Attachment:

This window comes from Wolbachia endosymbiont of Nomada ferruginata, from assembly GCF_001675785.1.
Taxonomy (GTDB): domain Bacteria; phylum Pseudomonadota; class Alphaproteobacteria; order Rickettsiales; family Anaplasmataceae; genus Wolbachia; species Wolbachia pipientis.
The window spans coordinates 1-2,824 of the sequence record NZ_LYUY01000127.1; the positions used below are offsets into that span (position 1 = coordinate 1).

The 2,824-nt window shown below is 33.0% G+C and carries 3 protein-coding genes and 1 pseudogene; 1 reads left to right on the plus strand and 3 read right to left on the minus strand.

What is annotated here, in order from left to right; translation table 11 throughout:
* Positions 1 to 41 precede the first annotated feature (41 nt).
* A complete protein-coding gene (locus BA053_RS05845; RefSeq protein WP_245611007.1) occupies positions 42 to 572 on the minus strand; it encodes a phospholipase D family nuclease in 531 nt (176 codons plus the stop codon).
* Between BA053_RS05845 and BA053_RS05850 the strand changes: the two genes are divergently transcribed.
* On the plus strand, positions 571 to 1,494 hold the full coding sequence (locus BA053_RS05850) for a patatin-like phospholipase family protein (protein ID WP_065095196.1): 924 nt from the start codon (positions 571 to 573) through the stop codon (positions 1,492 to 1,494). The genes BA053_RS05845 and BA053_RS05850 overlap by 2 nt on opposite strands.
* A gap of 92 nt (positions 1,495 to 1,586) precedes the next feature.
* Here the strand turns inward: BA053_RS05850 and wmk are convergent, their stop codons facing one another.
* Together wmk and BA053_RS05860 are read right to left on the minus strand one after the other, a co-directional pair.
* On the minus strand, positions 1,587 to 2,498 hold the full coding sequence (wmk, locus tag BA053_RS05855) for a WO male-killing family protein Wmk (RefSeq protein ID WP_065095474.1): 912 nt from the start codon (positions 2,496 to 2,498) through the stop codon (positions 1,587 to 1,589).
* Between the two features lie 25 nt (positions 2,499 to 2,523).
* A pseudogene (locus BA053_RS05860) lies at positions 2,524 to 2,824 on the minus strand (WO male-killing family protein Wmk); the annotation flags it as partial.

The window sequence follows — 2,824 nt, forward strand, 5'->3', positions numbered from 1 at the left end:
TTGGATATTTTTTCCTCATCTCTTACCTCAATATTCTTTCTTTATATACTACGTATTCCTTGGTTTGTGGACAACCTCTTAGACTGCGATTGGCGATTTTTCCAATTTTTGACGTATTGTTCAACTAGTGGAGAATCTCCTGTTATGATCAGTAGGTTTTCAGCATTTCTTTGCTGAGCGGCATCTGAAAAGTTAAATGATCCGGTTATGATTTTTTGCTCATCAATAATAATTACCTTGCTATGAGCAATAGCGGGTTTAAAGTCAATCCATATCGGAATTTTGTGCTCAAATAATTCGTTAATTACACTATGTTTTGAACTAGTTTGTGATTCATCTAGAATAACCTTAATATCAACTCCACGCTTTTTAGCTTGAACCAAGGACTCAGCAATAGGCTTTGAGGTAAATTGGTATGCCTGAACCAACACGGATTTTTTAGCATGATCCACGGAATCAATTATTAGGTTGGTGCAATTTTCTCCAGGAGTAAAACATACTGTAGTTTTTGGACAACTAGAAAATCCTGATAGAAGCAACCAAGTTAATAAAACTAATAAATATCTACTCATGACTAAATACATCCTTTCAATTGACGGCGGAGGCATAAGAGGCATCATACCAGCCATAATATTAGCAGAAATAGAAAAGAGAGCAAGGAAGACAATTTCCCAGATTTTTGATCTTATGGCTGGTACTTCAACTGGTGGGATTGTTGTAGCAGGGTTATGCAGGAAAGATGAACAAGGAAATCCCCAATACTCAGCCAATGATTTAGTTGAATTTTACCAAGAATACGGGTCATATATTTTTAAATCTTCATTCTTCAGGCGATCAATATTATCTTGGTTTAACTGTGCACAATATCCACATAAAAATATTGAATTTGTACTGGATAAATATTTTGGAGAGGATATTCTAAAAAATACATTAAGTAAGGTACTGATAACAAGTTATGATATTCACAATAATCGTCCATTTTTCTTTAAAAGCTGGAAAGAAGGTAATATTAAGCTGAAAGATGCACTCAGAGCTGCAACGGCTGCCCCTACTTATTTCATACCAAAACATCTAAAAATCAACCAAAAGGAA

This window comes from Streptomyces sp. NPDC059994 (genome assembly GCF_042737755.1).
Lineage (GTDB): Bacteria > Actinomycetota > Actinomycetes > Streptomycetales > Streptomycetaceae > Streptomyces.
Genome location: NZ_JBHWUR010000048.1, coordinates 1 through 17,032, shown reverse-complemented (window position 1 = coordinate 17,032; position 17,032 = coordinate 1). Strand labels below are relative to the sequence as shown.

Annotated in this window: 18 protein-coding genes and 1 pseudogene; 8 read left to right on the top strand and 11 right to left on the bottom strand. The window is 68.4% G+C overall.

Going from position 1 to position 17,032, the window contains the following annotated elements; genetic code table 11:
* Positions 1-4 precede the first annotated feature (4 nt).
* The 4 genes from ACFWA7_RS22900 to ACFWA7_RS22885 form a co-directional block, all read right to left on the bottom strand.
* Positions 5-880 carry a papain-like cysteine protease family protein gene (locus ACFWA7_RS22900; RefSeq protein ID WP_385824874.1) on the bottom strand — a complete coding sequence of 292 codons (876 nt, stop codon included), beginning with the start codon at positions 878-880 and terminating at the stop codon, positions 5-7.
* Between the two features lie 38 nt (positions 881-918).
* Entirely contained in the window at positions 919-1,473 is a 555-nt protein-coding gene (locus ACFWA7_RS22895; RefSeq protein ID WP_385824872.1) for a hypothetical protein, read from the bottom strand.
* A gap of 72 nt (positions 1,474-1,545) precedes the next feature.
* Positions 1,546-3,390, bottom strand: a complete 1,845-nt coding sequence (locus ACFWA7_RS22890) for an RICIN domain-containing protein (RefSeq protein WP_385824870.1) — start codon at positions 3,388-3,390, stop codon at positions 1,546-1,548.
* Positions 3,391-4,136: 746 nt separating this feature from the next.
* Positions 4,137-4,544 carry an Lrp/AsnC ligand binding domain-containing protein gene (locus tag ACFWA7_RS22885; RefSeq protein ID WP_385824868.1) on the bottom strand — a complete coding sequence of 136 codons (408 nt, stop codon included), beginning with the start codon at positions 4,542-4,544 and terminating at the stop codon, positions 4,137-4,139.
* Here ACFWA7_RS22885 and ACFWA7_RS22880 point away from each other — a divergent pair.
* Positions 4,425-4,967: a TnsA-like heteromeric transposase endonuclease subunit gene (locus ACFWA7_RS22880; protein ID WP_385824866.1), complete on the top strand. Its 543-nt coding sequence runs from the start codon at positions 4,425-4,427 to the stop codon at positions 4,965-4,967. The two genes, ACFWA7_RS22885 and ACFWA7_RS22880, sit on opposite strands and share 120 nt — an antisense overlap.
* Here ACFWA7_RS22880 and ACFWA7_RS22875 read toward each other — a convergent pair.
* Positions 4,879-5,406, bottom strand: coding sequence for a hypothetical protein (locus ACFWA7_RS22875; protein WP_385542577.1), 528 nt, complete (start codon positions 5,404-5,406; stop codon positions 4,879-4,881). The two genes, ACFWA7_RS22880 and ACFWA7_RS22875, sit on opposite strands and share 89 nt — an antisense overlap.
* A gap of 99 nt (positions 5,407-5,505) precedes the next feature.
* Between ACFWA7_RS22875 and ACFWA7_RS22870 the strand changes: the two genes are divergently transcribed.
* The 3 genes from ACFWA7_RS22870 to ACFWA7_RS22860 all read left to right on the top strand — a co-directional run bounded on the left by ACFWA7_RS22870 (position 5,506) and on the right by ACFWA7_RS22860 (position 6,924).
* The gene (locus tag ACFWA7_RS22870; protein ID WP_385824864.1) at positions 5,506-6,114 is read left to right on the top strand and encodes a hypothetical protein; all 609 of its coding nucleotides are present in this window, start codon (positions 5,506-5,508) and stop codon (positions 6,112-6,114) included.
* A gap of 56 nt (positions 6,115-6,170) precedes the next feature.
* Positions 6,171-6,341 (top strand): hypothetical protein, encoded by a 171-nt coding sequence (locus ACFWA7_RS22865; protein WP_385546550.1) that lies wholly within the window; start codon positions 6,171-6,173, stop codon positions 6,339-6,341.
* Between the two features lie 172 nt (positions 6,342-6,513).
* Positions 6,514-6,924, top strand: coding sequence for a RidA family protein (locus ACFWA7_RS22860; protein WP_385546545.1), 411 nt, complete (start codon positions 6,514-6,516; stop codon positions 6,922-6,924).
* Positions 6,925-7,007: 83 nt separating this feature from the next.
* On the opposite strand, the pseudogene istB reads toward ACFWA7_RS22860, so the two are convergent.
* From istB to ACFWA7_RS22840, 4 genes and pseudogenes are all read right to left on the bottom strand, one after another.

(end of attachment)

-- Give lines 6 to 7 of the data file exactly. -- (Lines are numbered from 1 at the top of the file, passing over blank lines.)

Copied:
* Positions 1 to 41 precede the first annotated feature (41 nt).
* A complete protein-coding gene (locus BA053_RS05845; RefSeq protein WP_245611007.1) occupies positions 42 to 572 on the minus strand; it encodes a phospholipase D family nuclease in 531 nt (176 codons plus the stop codon).